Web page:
For Vancouver's Somatic HVAC Solutions Ltd., part of its success in recruiting new employees is to help them solve the problem posed by the city's high cost of living.
"The cost of living is a big issue," said Somatic president Glibert Ghezesan, in a region with Canada's highest housing costs.
Company cars, previously Audi e-tron models now Tesla Model 3s, are part of the solution, said Ghezesan, in Somatic's progressive pay and benefits package that aims for a strong team approach to its operations.
"That's a huge burden off someone when the majority of their income is being eaten through a mortgage or what have you."
And it is an approach to recruiting and human resources that has won Somatic recognition on the BC's Top Employers competition.
The 2020 BC's Top Employers competition, produced by the employment-related publisher Mediacorp Canada Inc., chose 95 B.C. winners from its national competition, which included over 1,100 applications.
Employers are evaluated on factors ranging from physical workplaces and benefits (both financial and family) to skills development and work atmosphere.
Mediacorp managing editor Richard Yerema said Somatic stood out for its enhanced benefits, flexible work arrangements and generous parental leave.
It is an impressive array considering its size (60 employees at the time of application, 72 as of this writing), Yerema said, and not traditionally a sector where one would see such offerings.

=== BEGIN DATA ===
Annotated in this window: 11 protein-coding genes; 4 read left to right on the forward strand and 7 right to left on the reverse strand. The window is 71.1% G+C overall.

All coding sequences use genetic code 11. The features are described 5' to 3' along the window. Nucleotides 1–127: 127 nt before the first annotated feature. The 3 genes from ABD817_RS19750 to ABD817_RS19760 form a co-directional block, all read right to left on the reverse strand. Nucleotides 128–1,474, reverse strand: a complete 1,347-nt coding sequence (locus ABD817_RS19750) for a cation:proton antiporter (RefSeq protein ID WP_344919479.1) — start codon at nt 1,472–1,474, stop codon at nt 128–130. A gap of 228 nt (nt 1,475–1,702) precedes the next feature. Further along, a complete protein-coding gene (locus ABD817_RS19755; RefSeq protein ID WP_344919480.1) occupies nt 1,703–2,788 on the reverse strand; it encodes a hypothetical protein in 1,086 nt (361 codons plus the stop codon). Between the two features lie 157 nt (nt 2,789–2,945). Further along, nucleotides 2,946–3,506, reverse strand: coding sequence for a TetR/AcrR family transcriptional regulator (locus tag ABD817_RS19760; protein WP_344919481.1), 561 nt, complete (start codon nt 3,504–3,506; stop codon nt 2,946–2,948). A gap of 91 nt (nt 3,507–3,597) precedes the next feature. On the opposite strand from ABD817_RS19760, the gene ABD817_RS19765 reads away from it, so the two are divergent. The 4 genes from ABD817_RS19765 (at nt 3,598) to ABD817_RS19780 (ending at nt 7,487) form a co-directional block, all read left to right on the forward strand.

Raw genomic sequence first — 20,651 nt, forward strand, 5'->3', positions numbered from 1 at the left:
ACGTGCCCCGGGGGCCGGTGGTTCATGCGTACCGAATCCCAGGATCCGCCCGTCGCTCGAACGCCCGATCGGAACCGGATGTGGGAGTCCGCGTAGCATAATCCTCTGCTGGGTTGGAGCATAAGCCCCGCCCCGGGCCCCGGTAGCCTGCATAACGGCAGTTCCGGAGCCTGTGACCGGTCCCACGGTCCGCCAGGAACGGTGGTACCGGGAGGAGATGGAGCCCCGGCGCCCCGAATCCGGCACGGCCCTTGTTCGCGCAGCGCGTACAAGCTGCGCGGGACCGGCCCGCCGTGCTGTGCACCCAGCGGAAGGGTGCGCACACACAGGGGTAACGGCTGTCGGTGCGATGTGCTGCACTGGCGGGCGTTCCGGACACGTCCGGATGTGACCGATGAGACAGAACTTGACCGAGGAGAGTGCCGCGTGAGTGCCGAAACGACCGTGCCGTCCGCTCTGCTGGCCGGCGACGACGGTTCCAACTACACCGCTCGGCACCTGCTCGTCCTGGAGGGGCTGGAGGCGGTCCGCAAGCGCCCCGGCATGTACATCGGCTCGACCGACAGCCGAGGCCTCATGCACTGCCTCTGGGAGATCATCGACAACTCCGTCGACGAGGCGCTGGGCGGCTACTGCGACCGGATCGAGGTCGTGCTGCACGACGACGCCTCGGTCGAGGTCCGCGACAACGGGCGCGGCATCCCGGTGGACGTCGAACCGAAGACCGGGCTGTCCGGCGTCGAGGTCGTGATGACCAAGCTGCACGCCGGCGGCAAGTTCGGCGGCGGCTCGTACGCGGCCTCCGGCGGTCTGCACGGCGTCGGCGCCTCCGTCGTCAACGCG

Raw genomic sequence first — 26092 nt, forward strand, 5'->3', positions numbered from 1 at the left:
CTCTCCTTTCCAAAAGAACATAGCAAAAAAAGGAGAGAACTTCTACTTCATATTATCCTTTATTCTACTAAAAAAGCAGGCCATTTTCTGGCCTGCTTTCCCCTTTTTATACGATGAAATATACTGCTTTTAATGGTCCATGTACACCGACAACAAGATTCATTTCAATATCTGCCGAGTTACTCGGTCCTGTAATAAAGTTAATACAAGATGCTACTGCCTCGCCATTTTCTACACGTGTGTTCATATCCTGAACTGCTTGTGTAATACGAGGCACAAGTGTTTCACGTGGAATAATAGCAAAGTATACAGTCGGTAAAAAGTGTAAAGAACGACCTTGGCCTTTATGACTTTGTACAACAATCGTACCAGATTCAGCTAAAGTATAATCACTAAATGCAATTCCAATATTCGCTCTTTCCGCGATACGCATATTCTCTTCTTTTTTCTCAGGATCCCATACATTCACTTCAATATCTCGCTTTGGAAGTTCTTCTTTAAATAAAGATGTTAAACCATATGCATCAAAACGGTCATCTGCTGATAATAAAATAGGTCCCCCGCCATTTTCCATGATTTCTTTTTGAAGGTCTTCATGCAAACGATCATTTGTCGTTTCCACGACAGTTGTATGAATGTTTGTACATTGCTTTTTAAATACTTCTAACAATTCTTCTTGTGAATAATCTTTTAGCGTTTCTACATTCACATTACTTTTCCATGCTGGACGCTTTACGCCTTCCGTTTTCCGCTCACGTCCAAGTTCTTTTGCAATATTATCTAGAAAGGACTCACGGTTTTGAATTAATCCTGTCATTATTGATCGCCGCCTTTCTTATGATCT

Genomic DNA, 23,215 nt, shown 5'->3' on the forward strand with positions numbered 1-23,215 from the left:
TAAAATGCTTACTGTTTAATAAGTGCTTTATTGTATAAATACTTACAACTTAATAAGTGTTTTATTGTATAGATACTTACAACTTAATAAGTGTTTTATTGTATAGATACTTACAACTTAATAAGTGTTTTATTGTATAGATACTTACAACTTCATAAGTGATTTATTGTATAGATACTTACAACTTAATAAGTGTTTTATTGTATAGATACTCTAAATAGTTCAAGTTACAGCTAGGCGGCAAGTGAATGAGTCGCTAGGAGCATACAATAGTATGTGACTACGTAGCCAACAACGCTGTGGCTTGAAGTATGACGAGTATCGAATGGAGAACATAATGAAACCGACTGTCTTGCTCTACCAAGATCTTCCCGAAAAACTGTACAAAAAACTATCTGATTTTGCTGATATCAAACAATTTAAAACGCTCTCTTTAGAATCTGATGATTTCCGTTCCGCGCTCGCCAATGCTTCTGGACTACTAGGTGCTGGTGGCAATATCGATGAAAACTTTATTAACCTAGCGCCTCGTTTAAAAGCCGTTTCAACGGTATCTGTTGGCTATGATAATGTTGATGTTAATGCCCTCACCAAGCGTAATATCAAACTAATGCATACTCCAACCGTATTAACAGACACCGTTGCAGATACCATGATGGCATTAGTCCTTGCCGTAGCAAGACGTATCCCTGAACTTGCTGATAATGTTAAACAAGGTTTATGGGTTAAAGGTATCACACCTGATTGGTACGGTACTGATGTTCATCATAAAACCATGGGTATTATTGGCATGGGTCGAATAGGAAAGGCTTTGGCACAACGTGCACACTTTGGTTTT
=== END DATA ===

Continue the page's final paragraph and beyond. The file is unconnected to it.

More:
"A unique B.C. story, we suspect enlightened ownership combined with the recognition that there is a competition for talent in such a diverse economy," Yerema said.
Somatic, which operates in the commercial heating and cooling and plumbing sector, is looking to build staff in a highly competitive field.
The building trades are being squeezed both by high demand from big projects, such as B.C. Hydro's Site C dam project, and retirements in a rapidly aging workforce, said Bryan Yu, deputy chief economist for Central 1 Credit Union.
"There is a skills shortage that prevails, particularly in high-value professional services," Yu said in an email exchange. "Construction also remains vigorous."
Ghezesan said Somatic is fortunate that it receives a lot of word-of-mouth referrals from members of its own staff.
"If we didn't have that, I think we would be in a lot of trouble," Ghezesan said.
Once on board, Ghezesan said Somatic takes a sophisticated approach to developing talent through a culture that encourages teamwork and career progression "in a sustainable approach."
The perks and benefits Somatic offers, the president said, are "more typical for a tech company, or a company that isn't in the trades."
"It's a work-hard, play-hard culture," Ghezesan said. "But in a very progressive way. That's what we find people are looking for."
The 2020 BC's Top Employers competition involved a longer list of winners this year due to increasing interest in the evaluation, which Yerema said is a testament to the diversity of B.C.'s business community.
The list ranges from small employers, such as treasury-services firm Bellin Treasury Services Ltd. At 27 employees, to big employers, such as forest-products company Canfor Corp. with 4,525 workers.
It covers public-sector employers such as the B.C. Liquor Distribution Branch, and private-sector firms across all industries from technology to retail services.
"The unfolding story of B.C. is that impressive diversity."